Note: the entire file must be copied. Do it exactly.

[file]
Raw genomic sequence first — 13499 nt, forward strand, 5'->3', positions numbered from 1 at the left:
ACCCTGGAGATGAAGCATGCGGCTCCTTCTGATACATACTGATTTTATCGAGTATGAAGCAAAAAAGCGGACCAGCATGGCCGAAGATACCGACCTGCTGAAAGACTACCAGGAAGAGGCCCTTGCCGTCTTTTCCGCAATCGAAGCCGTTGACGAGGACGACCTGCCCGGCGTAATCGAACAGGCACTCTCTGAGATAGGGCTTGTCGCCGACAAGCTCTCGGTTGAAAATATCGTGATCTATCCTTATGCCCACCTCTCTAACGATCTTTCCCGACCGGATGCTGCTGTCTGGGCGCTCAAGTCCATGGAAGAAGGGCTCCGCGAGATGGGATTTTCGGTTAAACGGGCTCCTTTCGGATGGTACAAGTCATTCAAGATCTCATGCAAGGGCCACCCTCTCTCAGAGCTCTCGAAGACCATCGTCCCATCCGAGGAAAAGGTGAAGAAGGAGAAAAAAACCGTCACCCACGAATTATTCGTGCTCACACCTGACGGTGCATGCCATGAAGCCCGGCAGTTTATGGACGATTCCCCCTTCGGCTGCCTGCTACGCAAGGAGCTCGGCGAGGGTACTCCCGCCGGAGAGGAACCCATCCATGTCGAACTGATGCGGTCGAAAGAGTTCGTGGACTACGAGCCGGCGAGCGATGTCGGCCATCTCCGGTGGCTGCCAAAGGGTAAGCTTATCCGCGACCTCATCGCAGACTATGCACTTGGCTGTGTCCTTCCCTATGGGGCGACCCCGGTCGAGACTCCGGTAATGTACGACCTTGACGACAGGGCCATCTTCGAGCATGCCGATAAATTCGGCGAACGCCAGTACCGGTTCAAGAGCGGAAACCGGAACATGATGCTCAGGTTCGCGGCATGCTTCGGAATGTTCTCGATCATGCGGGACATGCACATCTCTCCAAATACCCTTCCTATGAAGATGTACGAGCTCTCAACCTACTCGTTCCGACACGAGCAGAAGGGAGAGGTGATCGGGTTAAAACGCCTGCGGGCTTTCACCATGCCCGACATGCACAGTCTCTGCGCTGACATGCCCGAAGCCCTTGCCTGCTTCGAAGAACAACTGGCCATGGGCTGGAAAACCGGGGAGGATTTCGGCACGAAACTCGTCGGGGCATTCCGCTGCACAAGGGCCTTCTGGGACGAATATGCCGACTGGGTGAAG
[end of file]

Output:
Raw genomic sequence first — 13499 nt, forward strand, 5'->3', positions numbered from 1 at the left:
ACCCTGGAGATGAAGCATGCGGCTCCTTCTGATACATACTGATTTTATCGAGTATGAAGCAAAAAAGCGGACCAGCATGGCCGAAGATACCGACCTGCTGAAAGACTACCAGGAAGAGGCCCTTGCCGTCTTTTCCGCAATCGAAGCCGTTGACGAGGACGACCTGCCCGGCGTAATCGAACAGGCACTCTCTGAGATAGGGCTTGTCGCCGACAAGCTCTCGGTTGAAAATATCGTGATCTATCCTTATGCCCACCTCTCTAACGATCTTTCCCGACCGGATGCTGCTGTCTGGGCGCTCAAGTCCATGGAAGAAGGGCTCCGCGAGATGGGATTTTCGGTTAAACGGGCTCCTTTCGGATGGTACAAGTCATTCAAGATCTCATGCAAGGGCCACCCTCTCTCAGAGCTCTCGAAGACCATCGTCCCATCCGAGGAAAAGGTGAAGAAGGAGAAAAAAACCGTCACCCACGAATTATTCGTGCTCACACCTGACGGTGCATGCCATGAAGCCCGGCAGTTTATGGACGATTCCCCCTTCGGCTGCCTGCTACGCAAGGAGCTCGGCGAGGGTACTCCCGCCGGAGAGGAACCCATCCATGTCGAACTGATGCGGTCGAAAGAGTTCGTGGACTACGAGCCGGCGAGCGATGTCGGCCATCTCCGGTGGCTGCCAAAGGGTAAGCTTATCCGCGACCTCATCGCAGACTATGCACTTGGCTGTGTCCTTCCCTATGGGGCGACCCCGGTCGAGACTCCGGTAATGTACGACCTTGACGACAGGGCCATCTTCGAGCATGCCGATAAATTCGGCGAACGCCAGTACCGGTTCAAGAGCGGAAACCGGAACATGATGCTCAGGTTCGCGGCATGCTTCGGAATGTTCTCGATCATGCGGGACATGCACATCTCTCCAAATACCCTTCCTATGAAGATGTACGAGCTCTCAACCTACTCGTTCCGACACGAGCAGAAGGGAGAGGTGATCGGGTTAAAACGCCTGCGGGCTTTCACCATGCCCGACATGCACAGTCTCTGCGCTGACATGCCCGAAGCCCTTGCCTGCTTCGAAGAACAACTGGCCATGGGCTGGAAAACCGGGGAGGATTTCGGCACGAAACTCGTCGGGGCATTCCGCTGCACAAGGGCCTTCTGGGACGAATATGCCGACTGGGTGAAG